- Sees 1.3% expansion in 2018, down from 2.3% forecast in Jan.
- 2017 forecast unchanged at 0.4%; austerity impacting growth
The International Monetary Fund lowered its growth forecast for Saudi Arabia next year, as oil production cuts and austerity measures take a toll on the biggest Arab economy.
The Saudi economy is expected to expand 1.3 percent in 2018, down from a 2.3 percent projection in January, the IMF said in its World Economic Outlook report on Tuesday. The Washington-based lender left this year’s forecast unchanged at 0.4 percent, citing “lower oil production and ongoing fiscal consolidation.”
The kingdom is bearing the brunt of output cuts that members of the Organization of Petroleum Exporting Countries pledged to make in the first six months of this year. Saudi Arabia pledged to cap its output by 486,000 barrels per day to 10.058 million barrels. Production fell last month to 9.9 million barrels a day, according to OPEC data.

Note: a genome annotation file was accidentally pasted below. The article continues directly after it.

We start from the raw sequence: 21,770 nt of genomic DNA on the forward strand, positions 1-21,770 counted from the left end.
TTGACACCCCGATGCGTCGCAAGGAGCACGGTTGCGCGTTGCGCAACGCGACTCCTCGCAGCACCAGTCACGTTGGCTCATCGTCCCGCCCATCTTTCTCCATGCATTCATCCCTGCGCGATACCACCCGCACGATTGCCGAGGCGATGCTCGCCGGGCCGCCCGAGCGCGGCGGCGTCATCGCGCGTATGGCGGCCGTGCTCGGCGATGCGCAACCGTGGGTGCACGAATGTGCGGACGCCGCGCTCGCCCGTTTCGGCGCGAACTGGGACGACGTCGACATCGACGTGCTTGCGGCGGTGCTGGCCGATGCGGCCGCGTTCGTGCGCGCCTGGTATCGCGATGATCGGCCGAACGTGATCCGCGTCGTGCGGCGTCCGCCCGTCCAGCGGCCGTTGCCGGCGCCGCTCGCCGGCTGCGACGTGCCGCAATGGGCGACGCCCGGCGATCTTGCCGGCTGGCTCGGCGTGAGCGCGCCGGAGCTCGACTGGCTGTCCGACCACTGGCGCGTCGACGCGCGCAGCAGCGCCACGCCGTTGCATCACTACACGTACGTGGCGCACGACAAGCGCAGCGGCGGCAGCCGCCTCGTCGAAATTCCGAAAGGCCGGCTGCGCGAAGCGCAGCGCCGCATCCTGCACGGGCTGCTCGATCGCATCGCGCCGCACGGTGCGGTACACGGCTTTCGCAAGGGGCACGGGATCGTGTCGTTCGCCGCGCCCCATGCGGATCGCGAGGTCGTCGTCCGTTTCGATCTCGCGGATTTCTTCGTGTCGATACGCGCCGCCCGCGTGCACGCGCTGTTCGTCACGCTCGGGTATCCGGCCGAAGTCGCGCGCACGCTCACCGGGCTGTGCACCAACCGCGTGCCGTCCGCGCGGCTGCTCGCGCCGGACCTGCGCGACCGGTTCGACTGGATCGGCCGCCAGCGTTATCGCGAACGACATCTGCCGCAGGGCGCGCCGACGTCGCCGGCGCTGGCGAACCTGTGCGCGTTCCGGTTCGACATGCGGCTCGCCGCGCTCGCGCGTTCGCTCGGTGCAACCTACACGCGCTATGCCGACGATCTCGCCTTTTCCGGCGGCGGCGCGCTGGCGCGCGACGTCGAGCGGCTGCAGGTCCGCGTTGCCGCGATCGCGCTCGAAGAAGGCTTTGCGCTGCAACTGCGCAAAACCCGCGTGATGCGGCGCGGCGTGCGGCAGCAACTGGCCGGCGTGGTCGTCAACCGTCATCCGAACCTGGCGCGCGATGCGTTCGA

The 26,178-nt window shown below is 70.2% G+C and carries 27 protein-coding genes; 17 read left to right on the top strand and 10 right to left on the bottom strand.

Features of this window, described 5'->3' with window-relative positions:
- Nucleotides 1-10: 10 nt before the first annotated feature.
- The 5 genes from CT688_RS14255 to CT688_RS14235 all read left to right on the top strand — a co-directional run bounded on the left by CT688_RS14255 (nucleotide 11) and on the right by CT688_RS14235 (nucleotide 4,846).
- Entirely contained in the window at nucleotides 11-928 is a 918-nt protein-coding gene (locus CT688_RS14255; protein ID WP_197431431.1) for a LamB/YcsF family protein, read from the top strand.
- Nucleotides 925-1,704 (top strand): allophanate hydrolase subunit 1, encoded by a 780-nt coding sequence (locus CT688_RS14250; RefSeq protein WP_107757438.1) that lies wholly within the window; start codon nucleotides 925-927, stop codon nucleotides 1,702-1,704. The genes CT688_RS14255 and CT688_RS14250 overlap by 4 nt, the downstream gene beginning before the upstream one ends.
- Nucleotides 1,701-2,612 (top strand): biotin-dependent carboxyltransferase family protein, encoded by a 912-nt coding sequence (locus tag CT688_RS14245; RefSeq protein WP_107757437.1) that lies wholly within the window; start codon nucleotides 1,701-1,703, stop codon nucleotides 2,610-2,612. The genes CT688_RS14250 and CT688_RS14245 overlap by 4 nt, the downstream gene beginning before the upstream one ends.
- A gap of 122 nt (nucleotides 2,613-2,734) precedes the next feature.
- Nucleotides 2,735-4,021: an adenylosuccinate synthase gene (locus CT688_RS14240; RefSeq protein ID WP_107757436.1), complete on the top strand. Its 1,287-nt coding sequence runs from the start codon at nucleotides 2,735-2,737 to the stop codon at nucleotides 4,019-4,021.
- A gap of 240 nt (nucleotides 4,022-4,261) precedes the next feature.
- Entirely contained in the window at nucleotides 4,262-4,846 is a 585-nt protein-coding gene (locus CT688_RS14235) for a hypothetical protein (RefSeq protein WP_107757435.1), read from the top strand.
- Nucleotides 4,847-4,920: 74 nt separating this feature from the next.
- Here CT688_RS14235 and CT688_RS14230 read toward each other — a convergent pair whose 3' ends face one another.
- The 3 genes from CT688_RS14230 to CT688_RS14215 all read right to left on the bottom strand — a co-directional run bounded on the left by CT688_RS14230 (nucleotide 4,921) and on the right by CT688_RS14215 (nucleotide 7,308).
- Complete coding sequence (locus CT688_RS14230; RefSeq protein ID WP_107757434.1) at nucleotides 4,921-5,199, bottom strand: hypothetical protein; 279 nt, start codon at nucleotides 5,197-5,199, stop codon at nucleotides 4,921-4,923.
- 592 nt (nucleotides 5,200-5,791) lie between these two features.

OPEC ministers are scheduled to gather in Vienna on May 25 to discuss whether to extend the output curbs.
Saudi Finance Minister Mohammed Al-Jadaan told Bloomberg in January that he expected growth this year to be “north of 1 percent,” or significantly higher than the IMF’s projection. The median in a Bloomberg survey of economists is also slightly more optimistic than the IMF, predicting growth at 0.6 percent this year and 1.8 percent next.
The IMF said in the report that the OPEC agreement will hurt producers across the Gulf this year, and mask “the expected pickup in non-oil growth.”
In the United Arab Emirates, growth will fall to 1.5 percent this year from 2.7 percent in 2016, the IMF said, before rebounding to 4.4 percent next year. The lender had forecast growth at 2.5 percent for this year in October.
Kuwait’s economy is now expected to shrink by 0.2 percent in 2017, compared with the IMF’s October forecast for a 2.6 percent expansion. Growth will rebound to 3.5 percent next year, the lender said in the report.
Used to budget surpluses that have helped it to create the world’s fourth-largest sovereign wealth fund, Kuwait is forecasting a deficit of 7.9 billion dinars ($25.9 billion) in the current fiscal year. That’s pushed the government to cut subsidies, and it also raised $8 billion in its first international bond sale in March.
The IMF kept Qatar’s growth forecast for this year unchanged at 3.4 percent.